Although F1 continues to be embroiled in negativity, the first half of the 2015 season came to a fine conclusion with two enthralling grands prix in Britain and Hungary.
On-track, Lewis Hamilton has been the dominant force so far, although an error-strewn race at Budapest brought to light his fallible nature. When we talk about the teams, it is Mercedes who continue to dominate the show, with Ferrari emerging as their closest challenger.
And finally, it would be wrong to talk about the season so far without mentioning Jules Bianchi, who succumbed to injuries sustained at last year’s Japanese Grand Prix.
Ferrari’s breakthrough win in Malaysia
After a torrid 2014 season, Ferrari returned to the top step of the podium with Sebastian Vettel taking a breakthrough victory in Malaysia, ahead of the dominant Mercedes duo.
The reshuffled technical team - with the highly-rated James Allison still at the helm on the chassis side - has major strides over the winter, with the biggest gains coming from the power unit side. The Vettel-Raikkonen driver partnership has brought a breath of fresh air within the team, while the general census is that Maurizio Arrivabene is the right man to take the troubled squad out of misery.
So when an opportunity arose at the Malaysian Grand Prix, Vettel was quick to capitalise to record Scuderia’s first win since Spain 2013.
An early-race safety car had thrown the race wide open, forcing many to pit for fresh tyres. Vettel, in contrast, sticked to his original strategy and enjoyed benefits of an empty track - with this move comfortably laying the foundation to a clear victory.
Kimi Raikkonen’s charge from back of the grid to fourth at the chequered flag further underlined the pace of the 2015 Ferrari.
Hamilton pitstop fiasco at Monaco
Lewis Hamilton was in dominant form during the Monaco Grand Prix, as has been the case all season long. However, a decision to pit under the safety car robbed him of a victory he thoroughly deserved.
Hamilton was leading the 2015 Monaco GP by around 20 seconds until the safety car neutralised the field on lap 64. Assuming Rosberg had already pitted from second place, Hamilton induced Mercedes to consider putting on a fresh set of tyres on his W06 Hybrid as well.
Mercedes underestimated the gap to rivals so when Hamilton came out of the pits, he was running in third place behind teammate Rosberg and Ferrari’s Sebastian Vettel.
While the responsibility of strategic decisions ultimately lies with the teams who are equipped with live data feed from the car, Hamilton’s role in this error is undeniable.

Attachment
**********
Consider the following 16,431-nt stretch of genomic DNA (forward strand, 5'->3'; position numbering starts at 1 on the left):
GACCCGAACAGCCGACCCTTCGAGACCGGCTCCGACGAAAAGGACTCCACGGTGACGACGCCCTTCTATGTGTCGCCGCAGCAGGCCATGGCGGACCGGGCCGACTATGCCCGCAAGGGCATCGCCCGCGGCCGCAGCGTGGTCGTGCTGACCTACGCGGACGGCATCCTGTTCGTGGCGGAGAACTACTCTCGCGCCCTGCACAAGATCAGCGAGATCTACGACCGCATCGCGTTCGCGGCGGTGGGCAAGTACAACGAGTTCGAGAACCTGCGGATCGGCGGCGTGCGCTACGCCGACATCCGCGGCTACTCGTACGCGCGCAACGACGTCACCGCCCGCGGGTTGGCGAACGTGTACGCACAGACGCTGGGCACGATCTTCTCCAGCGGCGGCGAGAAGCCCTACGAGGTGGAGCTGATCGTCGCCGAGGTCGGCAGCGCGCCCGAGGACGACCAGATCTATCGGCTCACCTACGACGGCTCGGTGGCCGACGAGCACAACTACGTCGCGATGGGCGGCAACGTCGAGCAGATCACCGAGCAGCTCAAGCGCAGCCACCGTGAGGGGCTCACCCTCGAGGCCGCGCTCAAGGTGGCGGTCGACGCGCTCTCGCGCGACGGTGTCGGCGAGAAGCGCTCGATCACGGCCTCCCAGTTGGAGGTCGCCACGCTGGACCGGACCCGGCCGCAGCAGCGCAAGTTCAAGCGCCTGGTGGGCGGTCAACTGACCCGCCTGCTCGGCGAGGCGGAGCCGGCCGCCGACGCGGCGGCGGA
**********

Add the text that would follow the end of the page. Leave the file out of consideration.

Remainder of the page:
Williams leading the British GP
The British Grand Prix saw fast-starting Williams duo of Felipe Massa and Valtteri Bottas taking an early lead of the race, with Mercedes drivers Lewis Hamilton and Nico Rosberg slotting in third and fourth places respectively.
Williams found it hard to come to grips with this situation, with multiple errors from the pitwall denying them of a victory.
Firstly, the Grove based team issued team orders to hold station, before allowing the faster Bottas to pass Massa. Later on, the Williams drivers found themselves undercut by Lewis Hamilton during the first round of pitstops, as the multiple-world championship winning team failed to react to the strategy of their Mercedes counterparts.
As rain showers replaced sunshine at Silverstone, Massa and Bottas fell down the order with lack of pace. But their early race positions continued to be a major talking point well after the chequered flag was dropped.
Alonso pushing the car in Hungarian GP qualifying
Doubts over Fernando Alonso’s motivation to race at the back of the grip were put to rest when he pushed his McLaren-Honda into the pits with bare hands during the qualifying session for the Hungarian Grand Prix.
Having progressed into Q2, Alonso’s MP4-30 grind to a halt just before the pitlane entry. Eager to get his car back into the pits and get it sorted for another flying lap or two, Alonso took it upon himself to take the car into the McLaren garage.
But his efforts went in vain, with the rule book clearly stating that a car must return to the pits on its own power.
Alonso, of course, was unaware of this rule, but his heroics made it one of the best moments of the season so far.
Kimi Raikkonen’s Bahrain charge
Kimi Raikkonen’s return to Ferrari has been anything but smooth, with the Finn criticised for his poor performances, especially in comparison to 2014 teammate Fernando Alonso.
A more suited car in 2015, however, has been integral to his resurgence - although there’s still room for improvement - with the 35 year old coming close to a victory in Bahrain.
Raikkonen showed stonking pace during the middle stint on prime tyres, and breathed down the neck of the Mercedes drivers once he had put the softer tyres on.
With Rosberg suffering from brake-by-wire issues, Raikkonen wasted little time to pass the German to inherit second place and put a challenge to race leader Hamilton.
Raikkonen eventually ran out of laps, but his drive proved that the fire inside him is yet to smother.